David: We sort of always wanted to push the boundaries, even when Koko was at Africola - he'd always put some weird stuff on the list and that was really interesting to me. The chemistry at the start was all about pushing boundaries and our first wine, we destemmed it with no heads in it and didn't punch it down. We didn't do anything for about a week and it went volatile, but we decided to just ride it out. Nobody else is doing that, or that's not how you're supposed to do it, so it's kind of just about sticking the finger up to the mainstream winemaking industry

What's the story behind the name, Yetti & the Kokonut?

David: I've been known as Yetti for about 15 years, going back to when I was a quite a large boy with dreadlocks down to my shoulder blades, just a big lumbering lug of a person.

Koen: And English people can't pronounce my name - my name is pronounced Kun, but a lot of people say Cohen or Colin or whatever. Then during a vintage, a dog on the winery was called Coco and someone was shouting quite annoyed  at him and I thought it was directed at me. But they said, 'You're more of a coconut than coco,' so that's where the nickname started.

What kind of wines do you like to make, and why?

David: Growing up in the Barossa Valley, it always felt like it was not quite right the way it was being done. To hang fruit to get exorbitant alcohol, add acid and all that kind of stuff people were doing. It didn't make sense to me. So when Koko and I first started making wines, it was all about picking the grapes at the right time and not having to add acid, or sulfur. About the varieties that interested us - Verdello, Gewurzstraminer, Sercial - and that had been forgotten about or discarded here in Barossa. That's what drew us to making something that people still found approachable and delicious, with grapes that noone else cared about.

What led you down the route of using grapes from leased or managed vineyards, rather than your own?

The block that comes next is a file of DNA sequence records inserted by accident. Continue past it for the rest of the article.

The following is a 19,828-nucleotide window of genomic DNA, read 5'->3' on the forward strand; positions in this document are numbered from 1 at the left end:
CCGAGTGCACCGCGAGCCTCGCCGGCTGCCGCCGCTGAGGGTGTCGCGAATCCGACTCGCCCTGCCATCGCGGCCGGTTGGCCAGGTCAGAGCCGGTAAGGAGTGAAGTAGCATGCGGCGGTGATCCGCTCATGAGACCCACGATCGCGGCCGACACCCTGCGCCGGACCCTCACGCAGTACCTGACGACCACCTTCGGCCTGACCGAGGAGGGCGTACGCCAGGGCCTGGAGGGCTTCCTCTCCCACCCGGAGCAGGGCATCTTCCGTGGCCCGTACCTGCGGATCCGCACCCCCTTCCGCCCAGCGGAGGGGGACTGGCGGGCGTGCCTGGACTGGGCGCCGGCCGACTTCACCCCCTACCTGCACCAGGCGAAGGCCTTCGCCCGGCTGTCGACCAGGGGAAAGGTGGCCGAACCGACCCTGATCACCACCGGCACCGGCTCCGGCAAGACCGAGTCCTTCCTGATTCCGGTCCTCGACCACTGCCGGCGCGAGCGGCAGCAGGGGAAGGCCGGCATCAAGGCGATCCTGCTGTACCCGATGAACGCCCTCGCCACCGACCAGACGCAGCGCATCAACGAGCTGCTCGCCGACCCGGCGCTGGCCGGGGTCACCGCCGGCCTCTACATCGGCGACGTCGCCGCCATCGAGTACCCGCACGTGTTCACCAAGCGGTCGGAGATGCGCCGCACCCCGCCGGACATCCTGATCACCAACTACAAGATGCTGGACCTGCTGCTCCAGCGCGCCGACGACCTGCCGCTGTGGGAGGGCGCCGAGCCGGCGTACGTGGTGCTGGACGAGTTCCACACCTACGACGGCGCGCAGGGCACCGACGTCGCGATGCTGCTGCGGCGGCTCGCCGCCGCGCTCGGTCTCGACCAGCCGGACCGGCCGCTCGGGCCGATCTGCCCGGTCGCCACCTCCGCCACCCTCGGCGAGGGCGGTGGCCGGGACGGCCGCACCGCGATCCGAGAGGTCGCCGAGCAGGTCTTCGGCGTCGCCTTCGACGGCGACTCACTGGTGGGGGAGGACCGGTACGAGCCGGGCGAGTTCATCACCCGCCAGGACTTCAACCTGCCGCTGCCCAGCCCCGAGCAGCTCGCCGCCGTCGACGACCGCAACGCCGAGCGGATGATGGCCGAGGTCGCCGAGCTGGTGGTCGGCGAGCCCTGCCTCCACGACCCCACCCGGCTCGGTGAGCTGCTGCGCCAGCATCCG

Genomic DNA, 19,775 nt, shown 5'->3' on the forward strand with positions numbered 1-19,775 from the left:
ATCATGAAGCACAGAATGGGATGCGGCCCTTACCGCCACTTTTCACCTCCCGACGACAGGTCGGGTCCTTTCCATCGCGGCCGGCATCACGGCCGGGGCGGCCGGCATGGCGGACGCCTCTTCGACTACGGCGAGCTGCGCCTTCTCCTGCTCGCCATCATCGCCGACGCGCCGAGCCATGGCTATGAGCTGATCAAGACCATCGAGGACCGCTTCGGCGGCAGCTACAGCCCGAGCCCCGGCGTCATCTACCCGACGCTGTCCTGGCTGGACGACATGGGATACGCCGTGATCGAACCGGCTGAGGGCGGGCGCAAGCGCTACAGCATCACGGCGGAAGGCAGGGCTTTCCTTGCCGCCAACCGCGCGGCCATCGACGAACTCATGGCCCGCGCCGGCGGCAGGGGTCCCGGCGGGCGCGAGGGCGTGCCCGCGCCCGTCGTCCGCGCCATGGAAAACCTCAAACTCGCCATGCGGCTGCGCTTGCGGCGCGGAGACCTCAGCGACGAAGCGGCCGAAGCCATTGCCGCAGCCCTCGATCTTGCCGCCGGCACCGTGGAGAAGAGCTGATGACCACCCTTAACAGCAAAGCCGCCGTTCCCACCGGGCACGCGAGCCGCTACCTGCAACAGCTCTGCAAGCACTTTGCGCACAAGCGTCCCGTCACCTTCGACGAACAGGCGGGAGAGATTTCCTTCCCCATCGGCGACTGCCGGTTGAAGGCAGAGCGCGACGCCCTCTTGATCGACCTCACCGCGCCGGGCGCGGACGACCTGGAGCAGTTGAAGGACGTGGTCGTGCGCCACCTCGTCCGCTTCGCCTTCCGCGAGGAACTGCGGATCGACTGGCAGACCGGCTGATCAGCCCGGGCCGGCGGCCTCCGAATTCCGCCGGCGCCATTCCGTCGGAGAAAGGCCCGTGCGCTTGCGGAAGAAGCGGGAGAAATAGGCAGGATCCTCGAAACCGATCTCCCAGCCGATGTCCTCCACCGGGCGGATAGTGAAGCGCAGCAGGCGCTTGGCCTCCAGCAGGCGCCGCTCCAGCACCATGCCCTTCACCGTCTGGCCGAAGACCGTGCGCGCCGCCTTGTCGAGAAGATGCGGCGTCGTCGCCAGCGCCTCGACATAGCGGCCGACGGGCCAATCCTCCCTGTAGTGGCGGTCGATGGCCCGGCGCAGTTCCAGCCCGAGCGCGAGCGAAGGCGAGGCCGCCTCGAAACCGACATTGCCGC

David: It's always been monetary really, and we've got a 10-year lease on a 40-acre vineyard which keeps me well and truly entertained for the majority of the year. The parcels we seek out are always extremely far apart, like we've got one in Eden Valley and a group in McLaren Vale, so to maintain all of that would take an army of people. When we started, it was just me and Koko, not even as our full-time job, so it just wasn't viable for us. And a lot of time you're looking at the history of of a vineyard and it's been run by the same family for 3 or 4 generations. They know what they need to do you ,just need to you just need to encourage them to change a few things and put a bit more back into the vineyard and that kind of thing. But it was always logistics.

How is climate change affecting your work?

David: It's the unpredictability of the climate. We had a hail event last year before we took the lease over on a vineyard, which has put us back 2 years to where we need to be. We had an extremely wet ripening season this year where we had rain where we just didn't expect it, and high powdery and downy mildew pressures - things that you wouldn't be expecting in a dry climate like South Australia or at least the Barossa Valley. Climate change is definitely affecting us in that way, but we always come back to good viticulture, which I think tends to smooth over a lot of those those high ebbs and flows. You can have hot spells, but if your vines are healthy then they get through them better.

How has the natural wine scene developed in Australia, and is there anyone you see as a pioneer?

Koen: There's four winemakers - James Erskine from Jauma Wines, Tom Shobbrook from Shobbrook wines, Anton Van Klopper from Lucy Margaux and Sam Hughes from Dandy in the Clos - who I'd say are the godfathers, the ones that broke apart the wine scene as it was and made natural wine a hot topic in Australia. About five years ago there was a really big boom, a touch after when Dave and I started. There used to be a big group of people really sticking together and exchanging information, whereas now it's more clustered and separated.

What grapes have you used for Salsa Verde and can you tell me about the vineyard they came from?

David: This is one a 100% Verdello from a vineyard we source fruit from down in McLaren Vale called Gem Tree Vineyards. They're biodynamic and organic certified, which makes our job a hell of a lot easier. They're maybe 10 kilometres away from the ocean, so they get that Mediterranean influence or sea influence. It's perfectly run and they have plenty of grass under the vines. They don't work the soil at all really so it works well for what we're aiming for.

Harvest time.

What kind of soil do they have?

Koen: It's a sand soil over loam, over brown clay. But the McLaren Vale is like a checkers board when it comes to soil, it's very disrupted there if you look at a map. It's like a rainbow with all the soils next to each other - it's ridiculous, really.

Can you talk me through the process of making this wine?